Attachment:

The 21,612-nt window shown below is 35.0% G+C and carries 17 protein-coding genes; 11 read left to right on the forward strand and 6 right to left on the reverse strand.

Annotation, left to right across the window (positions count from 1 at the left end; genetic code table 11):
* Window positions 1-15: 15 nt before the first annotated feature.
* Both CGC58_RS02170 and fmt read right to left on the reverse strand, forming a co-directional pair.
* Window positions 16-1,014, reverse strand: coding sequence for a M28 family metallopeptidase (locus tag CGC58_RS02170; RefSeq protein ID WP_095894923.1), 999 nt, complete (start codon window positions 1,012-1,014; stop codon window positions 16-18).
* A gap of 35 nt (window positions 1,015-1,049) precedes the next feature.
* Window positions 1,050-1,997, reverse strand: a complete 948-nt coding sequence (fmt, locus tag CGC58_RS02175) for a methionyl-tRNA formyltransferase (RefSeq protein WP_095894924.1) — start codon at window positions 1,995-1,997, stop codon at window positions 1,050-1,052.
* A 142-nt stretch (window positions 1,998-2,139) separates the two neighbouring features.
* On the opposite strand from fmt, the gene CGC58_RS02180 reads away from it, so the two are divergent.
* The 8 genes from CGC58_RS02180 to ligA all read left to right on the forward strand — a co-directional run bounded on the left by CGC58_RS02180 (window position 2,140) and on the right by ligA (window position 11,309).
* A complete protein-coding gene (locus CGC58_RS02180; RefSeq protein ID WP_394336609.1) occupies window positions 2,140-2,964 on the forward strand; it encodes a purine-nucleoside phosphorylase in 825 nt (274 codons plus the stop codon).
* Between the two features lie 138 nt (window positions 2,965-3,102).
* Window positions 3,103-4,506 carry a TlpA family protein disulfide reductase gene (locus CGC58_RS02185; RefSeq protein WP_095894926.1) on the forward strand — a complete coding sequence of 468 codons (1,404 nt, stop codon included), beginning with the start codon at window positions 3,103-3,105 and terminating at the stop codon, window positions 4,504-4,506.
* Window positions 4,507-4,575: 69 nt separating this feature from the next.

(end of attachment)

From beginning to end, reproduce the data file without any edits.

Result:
The 21,612-nt window shown below is 35.0% G+C and carries 17 protein-coding genes; 11 read left to right on the forward strand and 6 right to left on the reverse strand.

Annotation, left to right across the window (positions count from 1 at the left end; genetic code table 11):
* Window positions 1-15: 15 nt before the first annotated feature.
* Both CGC58_RS02170 and fmt read right to left on the reverse strand, forming a co-directional pair.
* Window positions 16-1,014, reverse strand: coding sequence for a M28 family metallopeptidase (locus tag CGC58_RS02170; RefSeq protein ID WP_095894923.1), 999 nt, complete (start codon window positions 1,012-1,014; stop codon window positions 16-18).
* A gap of 35 nt (window positions 1,015-1,049) precedes the next feature.
* Window positions 1,050-1,997, reverse strand: a complete 948-nt coding sequence (fmt, locus tag CGC58_RS02175) for a methionyl-tRNA formyltransferase (RefSeq protein WP_095894924.1) — start codon at window positions 1,995-1,997, stop codon at window positions 1,050-1,052.
* A 142-nt stretch (window positions 1,998-2,139) separates the two neighbouring features.
* On the opposite strand from fmt, the gene CGC58_RS02180 reads away from it, so the two are divergent.
* The 8 genes from CGC58_RS02180 to ligA all read left to right on the forward strand — a co-directional run bounded on the left by CGC58_RS02180 (window position 2,140) and on the right by ligA (window position 11,309).
* A complete protein-coding gene (locus CGC58_RS02180; RefSeq protein ID WP_394336609.1) occupies window positions 2,140-2,964 on the forward strand; it encodes a purine-nucleoside phosphorylase in 825 nt (274 codons plus the stop codon).
* Between the two features lie 138 nt (window positions 2,965-3,102).
* Window positions 3,103-4,506 carry a TlpA family protein disulfide reductase gene (locus CGC58_RS02185; RefSeq protein WP_095894926.1) on the forward strand — a complete coding sequence of 468 codons (1,404 nt, stop codon included), beginning with the start codon at window positions 3,103-3,105 and terminating at the stop codon, window positions 4,504-4,506.
* Window positions 4,507-4,575: 69 nt separating this feature from the next.